pTRAF – probing several transcription factor activation patterns at single-cell resolution
Wishing to understand how different transcription factors can be separately regulated by redox control within the same cellular context, we developed a pTRAF tool (plasmid for transcription factor reporter activation based on fluorescence) that enables simultaneous determination of Nrf2, HIF and NFκB activation patterns at single-cell resolution. The performance of the pTRAF was validated using cell cultures and spheroids, showing how redox perturbing drugs and stem cells directly regulate these transcription factors ("Time- and cell-resolved dynamics of redox-sensitive Nrf2, HIF and NF-κB activities in 3D spheroids enriched for cancer stem cells" and "Cross Talk in HEK293 Cells Between Nrf2, HIF, and NF-κB Activities upon Challenges with Redox Therapeutics Characterized with Single-Cell Resolution"). The pTRAF represents another useful tool for the assessment of redox regulation.
Development of a Sel-tag
Inspired by the properties of the C-terminal tetrapeptide motif of mammalian TrxR, we have developed a redox active Sel-tag for use with recombinant proteins. We found that this Sel-tag could be used for one-step purification of the tagged protein, selenolate-targeted fluorescent labeling, as well as selenolate-tageted radiolabeling, with either selenium-75 or with the positron-emitter carbon-11. Further development of this technique is currently a highly prioritized issue in our laboratory.
The results were published in the launch issue of the new Nature Methods journal and titled "Exploiting the 21st amino acid-purifying and labeling proteins by selenolate targeting".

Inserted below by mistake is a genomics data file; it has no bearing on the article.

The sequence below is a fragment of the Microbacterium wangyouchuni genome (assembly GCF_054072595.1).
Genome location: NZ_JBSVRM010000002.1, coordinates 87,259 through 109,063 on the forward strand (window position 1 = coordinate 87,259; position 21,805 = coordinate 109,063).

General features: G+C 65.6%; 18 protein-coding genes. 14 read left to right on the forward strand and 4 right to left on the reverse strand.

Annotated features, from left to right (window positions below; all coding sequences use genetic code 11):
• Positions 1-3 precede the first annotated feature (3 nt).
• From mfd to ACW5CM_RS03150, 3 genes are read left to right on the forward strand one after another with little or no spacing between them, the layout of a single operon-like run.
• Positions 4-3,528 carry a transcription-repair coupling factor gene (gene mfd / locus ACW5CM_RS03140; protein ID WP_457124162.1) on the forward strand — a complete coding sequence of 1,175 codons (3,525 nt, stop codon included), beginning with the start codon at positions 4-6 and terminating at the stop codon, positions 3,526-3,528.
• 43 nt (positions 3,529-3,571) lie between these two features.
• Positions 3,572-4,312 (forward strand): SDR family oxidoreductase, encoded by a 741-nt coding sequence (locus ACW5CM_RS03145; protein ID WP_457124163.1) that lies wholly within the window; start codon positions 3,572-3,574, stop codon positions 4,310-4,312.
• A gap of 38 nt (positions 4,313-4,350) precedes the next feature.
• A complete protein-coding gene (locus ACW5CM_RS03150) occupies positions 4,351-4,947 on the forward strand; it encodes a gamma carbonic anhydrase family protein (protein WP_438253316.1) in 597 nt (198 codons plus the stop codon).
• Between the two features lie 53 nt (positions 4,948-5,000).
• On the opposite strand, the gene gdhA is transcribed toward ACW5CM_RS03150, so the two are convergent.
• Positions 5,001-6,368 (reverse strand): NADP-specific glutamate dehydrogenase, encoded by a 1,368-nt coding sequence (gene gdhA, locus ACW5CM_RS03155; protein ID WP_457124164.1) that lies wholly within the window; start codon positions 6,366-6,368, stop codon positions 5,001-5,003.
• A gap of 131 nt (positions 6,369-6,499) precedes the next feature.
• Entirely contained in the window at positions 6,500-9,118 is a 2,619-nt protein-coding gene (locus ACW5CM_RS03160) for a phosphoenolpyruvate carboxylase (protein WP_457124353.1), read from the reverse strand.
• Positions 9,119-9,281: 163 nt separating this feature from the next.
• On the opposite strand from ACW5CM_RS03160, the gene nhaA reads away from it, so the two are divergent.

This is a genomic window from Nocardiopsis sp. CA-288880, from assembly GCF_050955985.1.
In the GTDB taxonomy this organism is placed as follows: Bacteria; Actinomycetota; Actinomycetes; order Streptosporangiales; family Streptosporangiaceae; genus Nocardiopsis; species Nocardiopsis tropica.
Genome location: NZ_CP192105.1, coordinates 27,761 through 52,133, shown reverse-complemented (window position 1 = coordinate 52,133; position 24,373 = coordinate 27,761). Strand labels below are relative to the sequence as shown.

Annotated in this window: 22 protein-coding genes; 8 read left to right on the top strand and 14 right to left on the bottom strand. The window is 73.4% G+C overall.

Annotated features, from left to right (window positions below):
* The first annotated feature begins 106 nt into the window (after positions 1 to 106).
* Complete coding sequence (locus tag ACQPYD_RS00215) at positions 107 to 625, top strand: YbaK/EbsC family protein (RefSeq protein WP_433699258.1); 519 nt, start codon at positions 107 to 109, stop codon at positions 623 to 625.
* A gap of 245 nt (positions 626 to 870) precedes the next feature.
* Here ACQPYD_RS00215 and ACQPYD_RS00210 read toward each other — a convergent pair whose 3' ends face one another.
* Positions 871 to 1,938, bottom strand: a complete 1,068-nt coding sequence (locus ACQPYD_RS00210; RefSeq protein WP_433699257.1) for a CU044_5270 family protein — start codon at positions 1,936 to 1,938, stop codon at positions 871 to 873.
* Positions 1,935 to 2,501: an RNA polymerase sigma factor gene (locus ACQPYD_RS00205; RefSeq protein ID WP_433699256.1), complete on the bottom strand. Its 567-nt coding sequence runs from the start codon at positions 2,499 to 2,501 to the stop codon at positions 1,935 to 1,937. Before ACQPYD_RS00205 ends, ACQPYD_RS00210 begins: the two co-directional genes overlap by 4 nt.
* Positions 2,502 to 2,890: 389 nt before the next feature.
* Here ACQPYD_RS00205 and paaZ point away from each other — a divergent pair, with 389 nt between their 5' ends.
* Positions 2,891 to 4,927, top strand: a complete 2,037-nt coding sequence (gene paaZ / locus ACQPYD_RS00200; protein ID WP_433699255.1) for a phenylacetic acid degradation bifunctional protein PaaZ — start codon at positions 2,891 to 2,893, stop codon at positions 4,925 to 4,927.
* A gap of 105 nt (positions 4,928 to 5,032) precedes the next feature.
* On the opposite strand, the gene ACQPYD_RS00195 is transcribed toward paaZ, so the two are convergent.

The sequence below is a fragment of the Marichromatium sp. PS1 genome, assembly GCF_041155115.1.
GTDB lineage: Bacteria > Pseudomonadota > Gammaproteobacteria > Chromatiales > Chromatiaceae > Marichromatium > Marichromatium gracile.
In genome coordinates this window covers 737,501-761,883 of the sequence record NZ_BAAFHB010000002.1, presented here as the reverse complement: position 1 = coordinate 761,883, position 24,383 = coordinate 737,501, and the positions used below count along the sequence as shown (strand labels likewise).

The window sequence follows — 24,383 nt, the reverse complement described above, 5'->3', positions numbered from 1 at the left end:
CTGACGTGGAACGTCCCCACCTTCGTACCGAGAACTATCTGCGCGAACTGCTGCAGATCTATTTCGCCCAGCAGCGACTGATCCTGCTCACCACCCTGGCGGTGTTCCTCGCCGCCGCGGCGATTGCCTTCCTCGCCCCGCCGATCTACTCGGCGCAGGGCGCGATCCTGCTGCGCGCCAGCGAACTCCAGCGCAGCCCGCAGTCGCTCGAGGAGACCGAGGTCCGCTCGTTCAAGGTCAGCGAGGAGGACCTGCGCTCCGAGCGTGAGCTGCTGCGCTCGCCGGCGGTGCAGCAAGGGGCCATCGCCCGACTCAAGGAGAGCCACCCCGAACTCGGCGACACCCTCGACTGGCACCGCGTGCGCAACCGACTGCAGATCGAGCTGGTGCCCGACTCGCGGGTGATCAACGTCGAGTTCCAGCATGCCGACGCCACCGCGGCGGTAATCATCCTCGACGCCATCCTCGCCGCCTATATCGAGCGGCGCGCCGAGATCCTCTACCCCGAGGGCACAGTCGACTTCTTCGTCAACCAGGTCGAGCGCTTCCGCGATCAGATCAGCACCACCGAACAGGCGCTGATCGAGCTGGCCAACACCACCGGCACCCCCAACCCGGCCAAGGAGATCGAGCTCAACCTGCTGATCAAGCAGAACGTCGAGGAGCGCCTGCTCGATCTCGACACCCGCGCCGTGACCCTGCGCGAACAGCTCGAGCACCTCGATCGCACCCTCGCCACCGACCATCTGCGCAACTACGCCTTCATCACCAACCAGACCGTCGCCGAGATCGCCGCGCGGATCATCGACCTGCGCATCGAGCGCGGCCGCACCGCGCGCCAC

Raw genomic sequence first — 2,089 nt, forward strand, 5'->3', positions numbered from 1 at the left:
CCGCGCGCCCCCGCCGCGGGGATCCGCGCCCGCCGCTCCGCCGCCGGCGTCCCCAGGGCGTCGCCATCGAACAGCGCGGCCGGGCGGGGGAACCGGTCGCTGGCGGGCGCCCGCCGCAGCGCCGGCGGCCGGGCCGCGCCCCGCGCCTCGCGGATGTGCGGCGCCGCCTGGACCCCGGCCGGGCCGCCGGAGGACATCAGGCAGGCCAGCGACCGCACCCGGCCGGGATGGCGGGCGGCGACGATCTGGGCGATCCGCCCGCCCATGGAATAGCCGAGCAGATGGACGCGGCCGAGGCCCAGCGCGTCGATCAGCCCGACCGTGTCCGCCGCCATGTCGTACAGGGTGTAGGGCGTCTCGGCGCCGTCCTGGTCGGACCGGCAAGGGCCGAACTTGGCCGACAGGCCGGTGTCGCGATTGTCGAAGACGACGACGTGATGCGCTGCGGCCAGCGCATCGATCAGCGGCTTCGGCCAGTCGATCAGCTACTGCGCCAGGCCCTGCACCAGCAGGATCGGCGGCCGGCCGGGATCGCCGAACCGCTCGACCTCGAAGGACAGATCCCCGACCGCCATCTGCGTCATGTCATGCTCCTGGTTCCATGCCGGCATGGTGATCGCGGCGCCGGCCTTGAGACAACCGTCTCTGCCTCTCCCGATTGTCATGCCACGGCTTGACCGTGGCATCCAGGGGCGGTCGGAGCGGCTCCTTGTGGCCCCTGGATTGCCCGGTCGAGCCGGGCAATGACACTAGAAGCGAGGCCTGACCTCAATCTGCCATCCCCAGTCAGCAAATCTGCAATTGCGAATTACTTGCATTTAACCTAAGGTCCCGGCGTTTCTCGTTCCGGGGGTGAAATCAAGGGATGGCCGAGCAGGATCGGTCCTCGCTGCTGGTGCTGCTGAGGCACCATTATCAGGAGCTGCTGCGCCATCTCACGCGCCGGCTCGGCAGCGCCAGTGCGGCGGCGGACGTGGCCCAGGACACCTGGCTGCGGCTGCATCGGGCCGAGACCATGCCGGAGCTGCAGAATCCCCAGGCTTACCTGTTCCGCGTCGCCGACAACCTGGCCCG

A detailed protocol of utilizing this technique was published in the Nature Protocols journal and titled "Tagging recombinant proteins with a Sel-tag for purification, labeling with electrophilic compounds or radiolabeling with 11C".
To explore the importance of selenocysteine in such applications, we here analyzed four different redox active C-terminal motifs, carrying either dithiol (Gly-Cys-Cys-Gly or Ser-Cys-Cys-Ser) or selenolthiol (Gly-Cys-Sec-Gly or Ser-Cys-Sec-Ser) motifs. Utilizing these different functional motifs with the same recombinant protein (Fel d 1), we could assess their relative reactivity and potential usefulness for biotechnological applications. Either dithiol or selenolthiol tetrapeptide tags on recombinant proteins can be efficiently used in one-step purification via PAO sepharose. In addition, the selenolthiol variants (but not the dithiol tags) were highly reactive in rapid labeling with electrophilic fluorescent or the short-lived positron emitting compound 11CH3I. As a unique feature for selenocysteine-containing proteins, the selenolthiol variants also permit methodologically simple in situ [75Se]-g-emitting radiolabeling through recombinant [75Se]-Selenocysteine incorporation.